That was certainly true of the Gort Rural District Council. At a meeting in 1907, following riots in Dublin at the premiere of JM Synge’s play, The Playboy of the Western World the councillors’ response was vehement. They recorded their decision to “protest most emphatically against the libellous comedy, The Playboy of the Western World, that was belched forth during the past week in the Abbey Theatre, Dublin, under the fostering care of Lady Gregory and Mr Yeats. We congratulate the good people of Dublin in howling down the gross buffoonery and immoral suggestions that are scattered throughout this scandalous performance.

 

For more from the archives see this week’s Tribunes here

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Archive News

Real Galway flavour to intermediate club hurling battle in Birr

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Date Published: 23-Jan-2013

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Athenry fail to take chances as they bow out of Junior Cup

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Date Published: 29-Jan-2013

Athenry FC 1

Kilbarrack United 2

(After extra time)

For the second year in succession Athenry were done in extra time in the FAI Junior Cup as last season’s beaten finalist’s came from behind to snatch an excellent game in Moanbawn on Sunday afternoon.

On a heavy pitch that was only playable following extensive groundwork by club officials all morning, the home side were by far the better side in the opening half, but failed to take advantage of a number of opportunities that came their way.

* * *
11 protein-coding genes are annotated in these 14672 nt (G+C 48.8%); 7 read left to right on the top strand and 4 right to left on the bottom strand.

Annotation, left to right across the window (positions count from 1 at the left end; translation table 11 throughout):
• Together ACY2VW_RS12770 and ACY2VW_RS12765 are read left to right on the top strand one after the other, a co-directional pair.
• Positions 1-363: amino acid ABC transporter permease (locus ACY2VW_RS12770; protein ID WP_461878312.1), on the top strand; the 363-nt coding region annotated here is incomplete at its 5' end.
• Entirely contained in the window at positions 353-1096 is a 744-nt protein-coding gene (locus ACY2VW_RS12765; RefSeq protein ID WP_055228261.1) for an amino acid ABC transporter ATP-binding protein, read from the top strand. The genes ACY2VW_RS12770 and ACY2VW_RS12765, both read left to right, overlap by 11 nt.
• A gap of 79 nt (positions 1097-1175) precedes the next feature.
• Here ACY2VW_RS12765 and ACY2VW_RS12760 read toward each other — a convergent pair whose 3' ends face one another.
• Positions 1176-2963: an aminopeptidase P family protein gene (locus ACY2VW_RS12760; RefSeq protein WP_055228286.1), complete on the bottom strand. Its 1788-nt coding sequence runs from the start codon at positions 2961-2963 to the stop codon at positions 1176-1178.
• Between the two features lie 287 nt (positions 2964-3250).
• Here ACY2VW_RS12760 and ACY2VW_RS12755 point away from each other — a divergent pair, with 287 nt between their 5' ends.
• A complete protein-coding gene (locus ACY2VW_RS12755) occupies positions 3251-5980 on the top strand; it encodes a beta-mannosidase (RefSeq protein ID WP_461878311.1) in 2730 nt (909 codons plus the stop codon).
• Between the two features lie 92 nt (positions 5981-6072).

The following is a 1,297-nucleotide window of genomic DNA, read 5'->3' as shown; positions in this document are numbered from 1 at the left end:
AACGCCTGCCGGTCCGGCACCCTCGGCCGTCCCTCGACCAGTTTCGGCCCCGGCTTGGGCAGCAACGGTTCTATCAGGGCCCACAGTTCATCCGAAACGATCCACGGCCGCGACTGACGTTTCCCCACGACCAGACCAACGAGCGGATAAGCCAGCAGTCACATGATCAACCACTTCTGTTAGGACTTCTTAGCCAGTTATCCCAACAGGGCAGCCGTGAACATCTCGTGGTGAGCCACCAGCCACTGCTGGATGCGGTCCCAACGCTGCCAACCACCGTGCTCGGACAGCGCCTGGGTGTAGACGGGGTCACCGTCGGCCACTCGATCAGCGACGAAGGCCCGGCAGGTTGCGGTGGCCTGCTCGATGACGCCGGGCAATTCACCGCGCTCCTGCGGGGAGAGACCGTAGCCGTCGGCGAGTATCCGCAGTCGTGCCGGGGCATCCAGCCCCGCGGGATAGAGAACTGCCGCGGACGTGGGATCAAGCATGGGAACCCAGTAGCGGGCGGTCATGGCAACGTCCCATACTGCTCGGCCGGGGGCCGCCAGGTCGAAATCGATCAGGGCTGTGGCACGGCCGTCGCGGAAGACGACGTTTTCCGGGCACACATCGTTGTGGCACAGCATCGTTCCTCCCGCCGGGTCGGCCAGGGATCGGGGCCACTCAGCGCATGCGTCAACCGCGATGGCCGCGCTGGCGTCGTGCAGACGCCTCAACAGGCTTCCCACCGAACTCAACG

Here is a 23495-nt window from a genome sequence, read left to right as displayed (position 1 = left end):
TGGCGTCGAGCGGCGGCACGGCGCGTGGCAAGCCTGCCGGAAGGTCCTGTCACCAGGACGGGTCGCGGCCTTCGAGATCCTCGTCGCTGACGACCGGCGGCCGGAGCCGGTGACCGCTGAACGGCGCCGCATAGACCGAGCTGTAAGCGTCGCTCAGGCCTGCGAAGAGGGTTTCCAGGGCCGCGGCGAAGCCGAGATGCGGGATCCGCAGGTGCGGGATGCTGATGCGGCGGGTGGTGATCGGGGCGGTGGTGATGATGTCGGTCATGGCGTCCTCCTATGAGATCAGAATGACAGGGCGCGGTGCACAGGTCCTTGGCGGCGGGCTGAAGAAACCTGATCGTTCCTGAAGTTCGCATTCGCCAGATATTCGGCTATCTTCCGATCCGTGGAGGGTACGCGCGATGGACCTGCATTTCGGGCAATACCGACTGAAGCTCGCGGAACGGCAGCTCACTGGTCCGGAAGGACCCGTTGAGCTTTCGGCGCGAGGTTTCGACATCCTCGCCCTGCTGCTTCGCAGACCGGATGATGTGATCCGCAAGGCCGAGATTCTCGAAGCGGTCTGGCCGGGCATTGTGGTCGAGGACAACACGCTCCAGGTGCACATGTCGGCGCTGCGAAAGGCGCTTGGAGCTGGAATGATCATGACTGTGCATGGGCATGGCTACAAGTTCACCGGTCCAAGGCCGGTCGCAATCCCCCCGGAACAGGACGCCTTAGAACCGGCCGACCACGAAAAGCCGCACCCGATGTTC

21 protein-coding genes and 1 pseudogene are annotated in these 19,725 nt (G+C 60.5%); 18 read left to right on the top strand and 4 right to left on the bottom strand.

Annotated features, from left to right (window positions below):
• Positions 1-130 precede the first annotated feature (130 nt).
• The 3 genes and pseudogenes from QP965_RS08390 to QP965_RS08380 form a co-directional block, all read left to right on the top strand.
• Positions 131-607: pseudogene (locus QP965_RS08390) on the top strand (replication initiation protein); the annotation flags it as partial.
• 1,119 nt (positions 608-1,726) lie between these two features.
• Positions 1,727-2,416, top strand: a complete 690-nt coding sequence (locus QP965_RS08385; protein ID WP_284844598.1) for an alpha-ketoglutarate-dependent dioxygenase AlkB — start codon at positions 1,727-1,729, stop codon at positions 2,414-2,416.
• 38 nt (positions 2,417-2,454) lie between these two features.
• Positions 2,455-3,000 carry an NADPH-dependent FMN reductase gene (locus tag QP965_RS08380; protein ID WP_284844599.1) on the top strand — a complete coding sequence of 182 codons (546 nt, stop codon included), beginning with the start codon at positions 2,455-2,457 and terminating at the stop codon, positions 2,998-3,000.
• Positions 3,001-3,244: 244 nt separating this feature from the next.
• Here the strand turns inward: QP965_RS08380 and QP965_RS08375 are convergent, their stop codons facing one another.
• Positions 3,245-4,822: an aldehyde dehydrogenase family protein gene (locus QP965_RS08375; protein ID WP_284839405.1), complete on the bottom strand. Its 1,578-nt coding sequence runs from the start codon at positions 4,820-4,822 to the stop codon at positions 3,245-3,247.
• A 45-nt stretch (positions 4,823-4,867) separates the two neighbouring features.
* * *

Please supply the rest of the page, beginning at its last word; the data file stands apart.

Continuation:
An Alan O’Donovan penalty gave them a merited advantage just after the restart, but thereafter were on the back foot as Kilbarrack took over, but for all their pressing, the home rearguard were dealing comfortably with their forays.

However they were struck a body blow just six minutes from time, as big striker Keith Kirwan was left all alone at the far post to head the equaliser and from that point on the Dubliners were the better side.

They started off the extra time in the ascendancy and enjoying all the momentum before striking for a good winning goal on 104 minutes. A strong bench allowed them to make some necessary changes and it was not a facility that was available to Athenry manager Gabriel Glavin.

With Gary Forde and Gary Delaney out through suspension following their sending off against OLBC in the previous round, and Seamie Crowe injured, it left their bench rather threadbare with just a number of young squad players available.

Playing with the aid of the slight incline and any wind advantage going, the home side had a Connor Cannon effort on target in the opening minute, while John Meleady was just over with a flick at the other end.

Meleady then tested Andrew Walsh who saved comfortably, before the goalkeeper pulled off a brilliant double save on 14 minutes.

Firstly he went full length to push away a Meleady shot and was then back on his feet to parry David Jackson’s close-range rebound.

For more, read this week’s Connacht Sentinel.